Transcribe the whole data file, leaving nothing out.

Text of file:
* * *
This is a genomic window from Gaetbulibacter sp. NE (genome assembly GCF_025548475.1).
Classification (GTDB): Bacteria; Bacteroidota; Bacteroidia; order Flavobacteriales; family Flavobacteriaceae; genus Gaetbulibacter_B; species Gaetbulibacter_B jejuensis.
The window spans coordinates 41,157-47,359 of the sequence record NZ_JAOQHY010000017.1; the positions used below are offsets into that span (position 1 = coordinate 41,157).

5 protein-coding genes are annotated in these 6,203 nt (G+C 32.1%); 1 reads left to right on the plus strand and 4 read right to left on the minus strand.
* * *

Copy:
This is a genomic window from Gaetbulibacter sp. NE (genome assembly GCF_025548475.1).
Classification (GTDB): Bacteria; Bacteroidota; Bacteroidia; order Flavobacteriales; family Flavobacteriaceae; genus Gaetbulibacter_B; species Gaetbulibacter_B jejuensis.
The window spans coordinates 41,157-47,359 of the sequence record NZ_JAOQHY010000017.1; the positions used below are offsets into that span (position 1 = coordinate 41,157).

5 protein-coding genes are annotated in these 6,203 nt (G+C 32.1%); 1 reads left to right on the plus strand and 4 read right to left on the minus strand.